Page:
Click and drag the RSTP port state on the left to its matching equivalent STP role, on the right. RSTP port states may be used more than once, and it may not be necessary to use all
RSTP port states.
Select and Place:
Rapid Spanning Tree Protocol (RSTP) was developed to reduce the high convergence times required in Spanning Tree Protocol (STP), and introduces the alternate port and backup port. RSTP is an Institute of Electrical and Electronics Engineers (IEEE) standard, 802.1w, and is interoperable with 802.1d (STP). There are fewer transitional states used in RSTP than STP. In RSTP, there are only Forwarding, Learning, and Discarding. The three states are defined as follows:
– Forwarding – the state of all root ports and designated ports. The port is passing traffic.
– Learning – the state of a port that was formerly discarding but due to a change in the topology (link down) it has transitioned to learn its new state. The port could return to discarding or move to forwarding depending on the new topology needs
– Discarding – the state of all non-root and non- designated ports. The port is not passing traffic to prevent potential switching loops.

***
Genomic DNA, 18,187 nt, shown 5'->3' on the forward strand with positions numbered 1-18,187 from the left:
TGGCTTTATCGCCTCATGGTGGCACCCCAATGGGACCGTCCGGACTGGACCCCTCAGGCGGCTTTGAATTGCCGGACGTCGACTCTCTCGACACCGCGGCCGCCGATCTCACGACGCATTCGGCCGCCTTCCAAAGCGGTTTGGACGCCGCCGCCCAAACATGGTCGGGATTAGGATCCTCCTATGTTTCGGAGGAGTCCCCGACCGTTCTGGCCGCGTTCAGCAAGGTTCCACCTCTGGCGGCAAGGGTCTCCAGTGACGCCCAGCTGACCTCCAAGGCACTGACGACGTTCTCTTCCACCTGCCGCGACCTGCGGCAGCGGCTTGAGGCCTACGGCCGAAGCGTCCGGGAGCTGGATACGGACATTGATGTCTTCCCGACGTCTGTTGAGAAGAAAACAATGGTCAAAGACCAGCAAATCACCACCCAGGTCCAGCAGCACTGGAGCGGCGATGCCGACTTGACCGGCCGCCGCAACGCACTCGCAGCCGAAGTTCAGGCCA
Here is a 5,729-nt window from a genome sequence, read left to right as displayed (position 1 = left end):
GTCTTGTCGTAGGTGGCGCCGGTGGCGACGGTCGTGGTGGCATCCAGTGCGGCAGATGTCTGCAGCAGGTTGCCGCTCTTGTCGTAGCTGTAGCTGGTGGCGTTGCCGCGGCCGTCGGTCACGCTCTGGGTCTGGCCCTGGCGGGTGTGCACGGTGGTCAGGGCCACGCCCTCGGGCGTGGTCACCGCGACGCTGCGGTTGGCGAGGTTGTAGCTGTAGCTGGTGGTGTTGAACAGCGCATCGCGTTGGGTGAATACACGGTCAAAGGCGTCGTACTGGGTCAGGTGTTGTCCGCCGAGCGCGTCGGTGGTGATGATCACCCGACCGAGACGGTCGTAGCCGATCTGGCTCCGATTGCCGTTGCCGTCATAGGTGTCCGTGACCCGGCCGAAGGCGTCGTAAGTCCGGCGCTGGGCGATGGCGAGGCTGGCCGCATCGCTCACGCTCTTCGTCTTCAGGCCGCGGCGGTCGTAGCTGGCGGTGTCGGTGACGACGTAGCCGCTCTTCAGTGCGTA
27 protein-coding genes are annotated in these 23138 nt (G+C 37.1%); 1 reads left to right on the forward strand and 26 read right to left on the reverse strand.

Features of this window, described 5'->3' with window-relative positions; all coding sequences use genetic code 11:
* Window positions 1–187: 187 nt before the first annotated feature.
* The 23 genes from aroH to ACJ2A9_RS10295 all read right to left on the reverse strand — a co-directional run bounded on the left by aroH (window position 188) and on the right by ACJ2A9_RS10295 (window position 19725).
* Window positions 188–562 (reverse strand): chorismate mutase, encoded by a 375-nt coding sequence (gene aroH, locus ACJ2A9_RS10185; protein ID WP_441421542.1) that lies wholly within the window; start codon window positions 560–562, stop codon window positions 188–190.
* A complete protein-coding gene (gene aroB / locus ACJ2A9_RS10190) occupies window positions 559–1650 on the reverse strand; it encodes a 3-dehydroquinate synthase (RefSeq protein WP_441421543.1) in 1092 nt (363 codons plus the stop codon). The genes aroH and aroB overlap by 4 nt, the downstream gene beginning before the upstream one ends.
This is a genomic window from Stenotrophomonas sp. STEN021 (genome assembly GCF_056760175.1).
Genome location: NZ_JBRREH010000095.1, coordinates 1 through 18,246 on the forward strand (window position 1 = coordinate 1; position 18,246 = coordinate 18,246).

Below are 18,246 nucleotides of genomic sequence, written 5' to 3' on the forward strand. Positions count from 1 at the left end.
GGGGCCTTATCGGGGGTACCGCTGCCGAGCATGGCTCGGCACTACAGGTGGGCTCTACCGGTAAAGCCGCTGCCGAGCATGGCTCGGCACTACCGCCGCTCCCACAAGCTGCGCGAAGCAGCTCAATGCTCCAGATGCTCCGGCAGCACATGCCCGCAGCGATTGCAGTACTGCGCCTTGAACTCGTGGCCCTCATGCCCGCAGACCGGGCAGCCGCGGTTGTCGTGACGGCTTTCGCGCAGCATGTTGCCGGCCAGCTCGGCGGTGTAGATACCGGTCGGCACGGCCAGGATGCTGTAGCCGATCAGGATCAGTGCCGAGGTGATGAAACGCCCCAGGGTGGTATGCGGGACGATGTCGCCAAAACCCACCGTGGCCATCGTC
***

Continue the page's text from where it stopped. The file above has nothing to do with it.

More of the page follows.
RSTP can reconfigure the spanning tree in less than a second, compared to the 50 seconds that STP may take. This is achieved through having fewer transition states, the use of
alternate and backup ports, and faster transitions.
LAN Switching Fundamentals
Configure, verify, and troubleshoot STP protocols
Cisco > Technology Support > LAN Switching > Spanning Tree Protocol > Technology White Paper > Understanding Rapid Spanning Tree Protocol (802.1w)
Cisco Support > Technology Support > LAN Switching > Spanning Tree Protocol > Troubleshoot and Alerts > Troubleshooting TechNotes > Understanding Rapid Spanning Tree
CCNA Routing and Switching Complete Study Guide: Exam 100-105, Exam 200-105, Exam 200-125, 2nd Edition, Chapter 2: LAN Switching Technologies – Configure, verify, and
troubleshoot STP protocols